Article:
From central France to remote NZ


From central France to remote NZ

Martin London

Martin London

Cape Young, Chatham Island
Cape Young is at the northern-most point of Chatham Island [Image: Martin London]

Photographer and specialist GP Martin London took his camera to the wild coast of Chatham Island and marvelled at the rocky vistas

Before we set off, I must take you back almost exactly 50 years.

A group from Magdalen College School, Oxford, UK were on a trip to the French Pyrenees, travelling by trains, planes and automobiles and arriving in dribs and drabs at Cauterets.

Apart from us schoolboys, the group consisted of two music masters and their wives, the school’s boarding-house matron, a physics master with a commendable appreciation of the wit of Michael Flanders and Donald Swann (At the Drop of a Hat), and classics teacher Mike.

My climbing partner David and I were travelling with Mike in his clapped-out Cortina, bringing much of the climbing gear. Mike was terrifying. Not in the way school masters can be terrifying. Mike was terrifying because of his driving. He was scarily incompetent on British roads and, on other side of the road in France, he became truly terrifying. So, at the first opportunity, I suggested he take a rest. From then on, David and I took turns driving all the way through central France to the mountains.

En route (note that little French touch), we stopped at Chartres. Chartres boasts a gobsmacking cathedral. It’s the one with the asymmetric spires flanking a rose window over the western door.

The author at Cape Young [Image: Wendy Smith]

As we entered the vast old cathedral, a man with a group of visitors around him called out, “Please join us. There is no charge. Today we are looking at this window.” For 45 minutes, he talked in delightful detail about a single stained-glass window and its history, artistic attributes and symbolism. He said he had been presenting in this way for 14 years, choosing a different small part of the cathedral on which to focus each day’s tour. It was enthralling and captivating, in delightful contrast to the 15-franc whizz around of a site’s notable features that many tour guides offer when they have obviously learned only the standard patter.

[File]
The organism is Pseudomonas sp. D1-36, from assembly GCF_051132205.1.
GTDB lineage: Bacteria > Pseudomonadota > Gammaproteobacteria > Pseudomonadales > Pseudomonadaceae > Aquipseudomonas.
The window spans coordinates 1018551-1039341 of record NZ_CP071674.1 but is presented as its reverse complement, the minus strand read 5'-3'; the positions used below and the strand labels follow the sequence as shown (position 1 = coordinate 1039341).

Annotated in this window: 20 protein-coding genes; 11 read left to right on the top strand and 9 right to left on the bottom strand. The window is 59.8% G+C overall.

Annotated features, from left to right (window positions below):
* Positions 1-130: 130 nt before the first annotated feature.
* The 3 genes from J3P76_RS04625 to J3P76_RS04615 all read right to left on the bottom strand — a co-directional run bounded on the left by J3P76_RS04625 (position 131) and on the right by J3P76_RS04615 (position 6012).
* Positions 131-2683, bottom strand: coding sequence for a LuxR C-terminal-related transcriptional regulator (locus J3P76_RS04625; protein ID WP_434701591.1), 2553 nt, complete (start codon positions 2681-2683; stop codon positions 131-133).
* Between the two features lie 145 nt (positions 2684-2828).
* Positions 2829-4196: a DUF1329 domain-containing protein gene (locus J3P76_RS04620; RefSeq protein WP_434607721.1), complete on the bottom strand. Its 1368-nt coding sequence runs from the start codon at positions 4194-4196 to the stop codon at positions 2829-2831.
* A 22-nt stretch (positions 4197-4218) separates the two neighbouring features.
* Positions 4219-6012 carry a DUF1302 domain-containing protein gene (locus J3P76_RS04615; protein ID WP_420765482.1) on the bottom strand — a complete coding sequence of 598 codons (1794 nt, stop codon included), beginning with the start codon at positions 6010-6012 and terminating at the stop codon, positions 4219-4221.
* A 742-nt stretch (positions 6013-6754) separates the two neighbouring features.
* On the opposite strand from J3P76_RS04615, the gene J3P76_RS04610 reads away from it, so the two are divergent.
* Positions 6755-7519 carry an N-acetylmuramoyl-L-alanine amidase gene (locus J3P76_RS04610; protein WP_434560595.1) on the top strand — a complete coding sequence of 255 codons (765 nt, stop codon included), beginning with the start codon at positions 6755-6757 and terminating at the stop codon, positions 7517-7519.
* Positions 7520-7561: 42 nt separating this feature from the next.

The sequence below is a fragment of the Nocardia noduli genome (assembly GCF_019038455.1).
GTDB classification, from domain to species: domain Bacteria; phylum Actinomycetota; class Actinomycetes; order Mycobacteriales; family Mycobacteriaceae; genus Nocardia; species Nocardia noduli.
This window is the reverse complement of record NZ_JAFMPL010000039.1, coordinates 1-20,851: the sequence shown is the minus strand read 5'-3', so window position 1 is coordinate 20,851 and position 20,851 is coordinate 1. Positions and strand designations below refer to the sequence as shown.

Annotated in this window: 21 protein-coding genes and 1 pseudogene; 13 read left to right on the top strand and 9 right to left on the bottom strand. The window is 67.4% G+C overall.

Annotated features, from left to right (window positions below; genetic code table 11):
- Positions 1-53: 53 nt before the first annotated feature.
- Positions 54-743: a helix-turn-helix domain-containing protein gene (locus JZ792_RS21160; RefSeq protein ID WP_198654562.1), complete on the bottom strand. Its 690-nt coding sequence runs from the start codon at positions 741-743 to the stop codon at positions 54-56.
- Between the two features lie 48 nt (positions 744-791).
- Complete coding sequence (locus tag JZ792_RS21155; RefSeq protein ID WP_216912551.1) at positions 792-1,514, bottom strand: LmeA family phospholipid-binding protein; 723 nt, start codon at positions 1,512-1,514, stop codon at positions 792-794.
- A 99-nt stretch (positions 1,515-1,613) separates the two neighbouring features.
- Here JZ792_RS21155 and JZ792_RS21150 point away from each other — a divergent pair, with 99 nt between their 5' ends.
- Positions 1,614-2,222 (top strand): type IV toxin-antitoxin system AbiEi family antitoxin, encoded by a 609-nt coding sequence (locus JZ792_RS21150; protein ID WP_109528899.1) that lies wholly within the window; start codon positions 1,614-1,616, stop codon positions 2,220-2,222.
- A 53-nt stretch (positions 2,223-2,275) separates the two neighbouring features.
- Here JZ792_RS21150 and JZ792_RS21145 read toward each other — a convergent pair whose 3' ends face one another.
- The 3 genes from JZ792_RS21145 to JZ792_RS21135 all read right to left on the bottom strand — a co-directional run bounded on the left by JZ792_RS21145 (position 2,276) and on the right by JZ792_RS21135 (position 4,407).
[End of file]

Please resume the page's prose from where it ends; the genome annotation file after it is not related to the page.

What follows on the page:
Cape Young, at the northern-most point of Chatham Island, puts me in mind of this cathedral. The area is geologically rich in tale and image, and feels like a huge sculpture park.

This asymmetric pair of dark spikey intrusions offers a happy resonance to the twin spires of Chartres Cathedral [Image: Martin London]

Most of the rock on the Chathams is volcanic, with the added charm that the volcanic cones were formed under water and then emerged with continental uplift. Apparently, this accounts for their distinctive symmetry.

Under pressure, volcanic sediments have been pushed up [Image: Martin London]
Lava flows under water formed sediments that were pushed up to become what’s known as breccias [Image: Martin London]

Under water, fine particulate lava flows also formed volcanic sediments which, under pressure, became the granular breccias (fragments). According to Hamish Campbell, the guru of Chatham Island geology, these sediments are known as tuff. In the case of Cape Young, red and ochre deposits named Momoe-a-toa Tuff have formed, perhaps with their underwater birth or maybe through wind erosion, some rather wonderful sculpted shapes. Through this overlay, dark volcanic basalts emerge.

I wonder what mythology the Moriori attached to these marvellous formations, cliffs and gullies.

Not knowing the answers, it’s easy to succumb to anthropomorphisation or just to delight in the wide spaces, the crashing waves and the head-spinning breeze.

It’s easy to attribute human emotions to this formation. For me, it’s a volcanic version of Münch’s ‘The Scream’ [Image: Martin London]

And then we come to the sole work left by the British artist Henry Moore, renowned for his large-scale outdoor sculptures, when he left the hurly-burly of the London art scene to do an artist-in-residence stint on the Chatham Islands. Moore said he was pushing the boundaries of art to the boundaries of the Western world. He found it quite a struggle here amongst a fairly hostile population and ended up producing just one work, “Shitting Bricks”. A bit like driving with Mike!

Could this be the Chathams’ only Henry Moore sculpture? [Image: Martin London]

I’ll end our tour with this “portrait of the artist as a young dromedary”.

[Image: Wendy Smith]